As attorneys, we like to think that we are performing work that requires thought, insight, and independent legal judgment. We bristle at the idea that what we do can be performed by machines or that we can be replaced with a computer program, no matter how complex. We’re not robots after all! However, if we want to be paid overtime under the FLSA, perhaps we need to change our tune.

The plaintiff in Lola v. Skadden, Arps, Slate, Meagher & Flom, LLP, No. 14-3845 (2d Cir. July 23, 2015) was engaged to work on a document review project for Skadden through a legal staffing agency for a period of 15 months. He typically worked 45 to 50 hours a week and was paid $25 per hour, regardless of whether he worked over 40 hours in the week. Lola sued Skadden and the legal staffing agency, arguing that they had violated the FLSA by failing to pay him overtime.

The FLSA’s overtime provisions do not apply to attorneys “engaged in the practice of law.” Thus, in order to Lola to be entitled to overtime, the document review that he performed could not be considered engaging in the practice of law. But what does it mean to “practice law?” The Second Circuit held that the practice of law is defined by state law because, much to the chagrin of most attorneys who would like to practice law in more than one state, there is no federal law governing lawyers. Instead, individual states regulate the practice of law by setting rules for who may practice in the state, promulgating rules of professional ethics, and disciplining lawyers who fail to follow the rules.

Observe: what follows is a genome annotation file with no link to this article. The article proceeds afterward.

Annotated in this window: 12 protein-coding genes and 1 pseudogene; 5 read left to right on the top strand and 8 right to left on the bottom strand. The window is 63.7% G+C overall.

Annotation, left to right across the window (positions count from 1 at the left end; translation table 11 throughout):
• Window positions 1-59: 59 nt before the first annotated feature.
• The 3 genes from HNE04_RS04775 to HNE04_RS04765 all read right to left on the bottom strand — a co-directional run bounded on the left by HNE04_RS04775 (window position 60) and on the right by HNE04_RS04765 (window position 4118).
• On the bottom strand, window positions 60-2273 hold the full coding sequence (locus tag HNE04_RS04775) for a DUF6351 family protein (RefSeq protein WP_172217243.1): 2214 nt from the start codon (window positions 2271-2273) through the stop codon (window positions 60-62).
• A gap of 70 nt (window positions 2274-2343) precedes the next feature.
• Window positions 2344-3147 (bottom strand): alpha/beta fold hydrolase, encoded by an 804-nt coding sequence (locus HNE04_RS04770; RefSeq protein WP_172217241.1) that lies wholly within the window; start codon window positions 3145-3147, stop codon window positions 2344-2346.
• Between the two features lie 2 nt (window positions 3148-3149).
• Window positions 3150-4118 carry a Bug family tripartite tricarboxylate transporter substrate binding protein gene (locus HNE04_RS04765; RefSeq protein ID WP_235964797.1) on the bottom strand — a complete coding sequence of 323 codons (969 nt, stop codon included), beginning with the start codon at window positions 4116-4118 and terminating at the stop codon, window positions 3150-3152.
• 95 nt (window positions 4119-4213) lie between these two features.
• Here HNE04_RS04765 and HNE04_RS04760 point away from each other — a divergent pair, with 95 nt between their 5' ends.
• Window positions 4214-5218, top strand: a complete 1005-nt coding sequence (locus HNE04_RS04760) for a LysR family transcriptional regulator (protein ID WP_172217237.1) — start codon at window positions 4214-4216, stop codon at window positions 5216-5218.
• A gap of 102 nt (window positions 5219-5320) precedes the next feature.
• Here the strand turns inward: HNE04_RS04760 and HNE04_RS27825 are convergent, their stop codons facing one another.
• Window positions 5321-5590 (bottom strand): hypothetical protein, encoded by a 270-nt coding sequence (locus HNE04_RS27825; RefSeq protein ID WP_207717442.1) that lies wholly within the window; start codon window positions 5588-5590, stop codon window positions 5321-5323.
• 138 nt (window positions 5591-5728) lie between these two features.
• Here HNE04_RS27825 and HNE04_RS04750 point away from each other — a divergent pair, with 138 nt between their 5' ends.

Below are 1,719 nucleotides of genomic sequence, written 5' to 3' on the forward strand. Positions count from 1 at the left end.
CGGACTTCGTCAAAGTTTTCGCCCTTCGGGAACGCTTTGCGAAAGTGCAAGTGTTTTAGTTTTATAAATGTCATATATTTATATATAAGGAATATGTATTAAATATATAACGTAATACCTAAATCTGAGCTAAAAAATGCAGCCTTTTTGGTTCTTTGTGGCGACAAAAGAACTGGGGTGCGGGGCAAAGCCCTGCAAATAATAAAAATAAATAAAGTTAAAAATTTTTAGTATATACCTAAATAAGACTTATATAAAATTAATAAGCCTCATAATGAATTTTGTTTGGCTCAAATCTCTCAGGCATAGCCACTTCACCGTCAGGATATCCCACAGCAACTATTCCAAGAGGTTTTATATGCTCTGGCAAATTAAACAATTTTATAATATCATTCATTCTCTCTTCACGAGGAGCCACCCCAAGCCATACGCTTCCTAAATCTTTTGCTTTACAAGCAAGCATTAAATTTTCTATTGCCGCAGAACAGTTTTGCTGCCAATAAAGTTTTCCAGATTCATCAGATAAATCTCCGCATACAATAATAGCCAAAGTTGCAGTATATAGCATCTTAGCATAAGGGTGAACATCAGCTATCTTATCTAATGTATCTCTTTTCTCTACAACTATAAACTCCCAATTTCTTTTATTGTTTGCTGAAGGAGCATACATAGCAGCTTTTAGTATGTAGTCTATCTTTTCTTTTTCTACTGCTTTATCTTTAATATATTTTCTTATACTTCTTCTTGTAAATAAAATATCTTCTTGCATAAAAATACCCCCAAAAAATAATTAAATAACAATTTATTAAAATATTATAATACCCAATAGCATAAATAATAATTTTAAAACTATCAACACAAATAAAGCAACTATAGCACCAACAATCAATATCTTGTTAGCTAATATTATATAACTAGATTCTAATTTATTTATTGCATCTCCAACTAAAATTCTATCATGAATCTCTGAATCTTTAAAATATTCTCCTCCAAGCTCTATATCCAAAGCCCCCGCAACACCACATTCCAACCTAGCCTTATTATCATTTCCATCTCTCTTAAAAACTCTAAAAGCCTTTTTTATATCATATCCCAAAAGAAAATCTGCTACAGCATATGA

Concluding that North Carolina law applied to the parties’ dispute, the Second Circuit examined the law of North Carolina to determine whether the state would consider document review to constitute the practice of law. While North Carolina did not directly address whether document review constitutes practicing law, the Second Circuit recognized that inherent in the definition of “practice of law” is the exercise of at least a modicum of independent legal judgment.

Lola argued that he was not engaged in the practice of law when he was performing the document review because he performed the review under such tight constraints that he exercised no legal judgment whatsoever. Lola stated that he simply used criteria developed by others to simply sort documents into different categories. The Second Circuit concluded that whether the services performed by Lola involved independent legal judgment was a question of fact, and it remanded the case to the district court for further proceedings. In doing so, it observed that “[a]n individual who, in the course of reviewing discovery documents, undertakes tasks that could otherwise be performed entirely by a machine cannot be said to engage in the practice of law.”

Properly classifying a worker as an independent contractor or an employee, or as exempt or non-exempt, continues to be difficult task for employers.